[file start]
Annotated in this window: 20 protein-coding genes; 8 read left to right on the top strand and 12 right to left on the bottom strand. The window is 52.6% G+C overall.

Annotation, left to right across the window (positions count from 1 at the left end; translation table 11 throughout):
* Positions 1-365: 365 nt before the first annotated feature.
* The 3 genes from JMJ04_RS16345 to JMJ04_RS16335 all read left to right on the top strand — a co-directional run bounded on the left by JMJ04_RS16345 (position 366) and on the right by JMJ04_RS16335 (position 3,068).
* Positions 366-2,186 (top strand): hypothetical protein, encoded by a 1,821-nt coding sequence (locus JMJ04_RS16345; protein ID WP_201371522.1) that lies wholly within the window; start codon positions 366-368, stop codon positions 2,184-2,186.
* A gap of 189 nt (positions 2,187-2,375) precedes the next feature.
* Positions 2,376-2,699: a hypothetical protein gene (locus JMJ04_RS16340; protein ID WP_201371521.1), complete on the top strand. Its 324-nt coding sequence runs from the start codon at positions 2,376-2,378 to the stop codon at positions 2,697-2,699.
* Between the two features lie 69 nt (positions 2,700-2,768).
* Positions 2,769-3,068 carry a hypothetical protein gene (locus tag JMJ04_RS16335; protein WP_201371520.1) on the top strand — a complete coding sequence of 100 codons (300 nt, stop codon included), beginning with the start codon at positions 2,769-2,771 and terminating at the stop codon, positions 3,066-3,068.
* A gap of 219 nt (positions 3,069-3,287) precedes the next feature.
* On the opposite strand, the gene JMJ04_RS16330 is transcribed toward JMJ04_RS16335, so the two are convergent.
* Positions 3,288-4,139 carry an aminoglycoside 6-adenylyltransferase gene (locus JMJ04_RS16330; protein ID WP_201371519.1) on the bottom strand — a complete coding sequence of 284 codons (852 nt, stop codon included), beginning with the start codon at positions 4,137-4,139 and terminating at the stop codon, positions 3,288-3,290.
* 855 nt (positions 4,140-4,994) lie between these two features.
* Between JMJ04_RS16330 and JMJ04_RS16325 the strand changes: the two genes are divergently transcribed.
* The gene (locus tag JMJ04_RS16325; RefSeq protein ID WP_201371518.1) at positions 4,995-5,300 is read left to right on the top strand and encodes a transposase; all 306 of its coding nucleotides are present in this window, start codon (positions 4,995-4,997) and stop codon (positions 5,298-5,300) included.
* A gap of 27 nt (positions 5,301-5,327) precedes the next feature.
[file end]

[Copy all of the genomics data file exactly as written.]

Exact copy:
Annotated in this window: 20 protein-coding genes; 8 read left to right on the top strand and 12 right to left on the bottom strand. The window is 52.6% G+C overall.

Annotation, left to right across the window (positions count from 1 at the left end; translation table 11 throughout):
* Positions 1-365: 365 nt before the first annotated feature.
* The 3 genes from JMJ04_RS16345 to JMJ04_RS16335 all read left to right on the top strand — a co-directional run bounded on the left by JMJ04_RS16345 (position 366) and on the right by JMJ04_RS16335 (position 3,068).
* Positions 366-2,186 (top strand): hypothetical protein, encoded by a 1,821-nt coding sequence (locus JMJ04_RS16345; protein ID WP_201371522.1) that lies wholly within the window; start codon positions 366-368, stop codon positions 2,184-2,186.
* A gap of 189 nt (positions 2,187-2,375) precedes the next feature.
* Positions 2,376-2,699: a hypothetical protein gene (locus JMJ04_RS16340; protein ID WP_201371521.1), complete on the top strand. Its 324-nt coding sequence runs from the start codon at positions 2,376-2,378 to the stop codon at positions 2,697-2,699.
* Between the two features lie 69 nt (positions 2,700-2,768).
* Positions 2,769-3,068 carry a hypothetical protein gene (locus tag JMJ04_RS16335; protein WP_201371520.1) on the top strand — a complete coding sequence of 100 codons (300 nt, stop codon included), beginning with the start codon at positions 2,769-2,771 and terminating at the stop codon, positions 3,066-3,068.
* A gap of 219 nt (positions 3,069-3,287) precedes the next feature.
* On the opposite strand, the gene JMJ04_RS16330 is transcribed toward JMJ04_RS16335, so the two are convergent.
* Positions 3,288-4,139 carry an aminoglycoside 6-adenylyltransferase gene (locus JMJ04_RS16330; protein ID WP_201371519.1) on the bottom strand — a complete coding sequence of 284 codons (852 nt, stop codon included), beginning with the start codon at positions 4,137-4,139 and terminating at the stop codon, positions 3,288-3,290.
* 855 nt (positions 4,140-4,994) lie between these two features.
* Between JMJ04_RS16330 and JMJ04_RS16325 the strand changes: the two genes are divergently transcribed.
* The gene (locus tag JMJ04_RS16325; RefSeq protein ID WP_201371518.1) at positions 4,995-5,300 is read left to right on the top strand and encodes a transposase; all 306 of its coding nucleotides are present in this window, start codon (positions 4,995-4,997) and stop codon (positions 5,298-5,300) included.
* A gap of 27 nt (positions 5,301-5,327) precedes the next feature.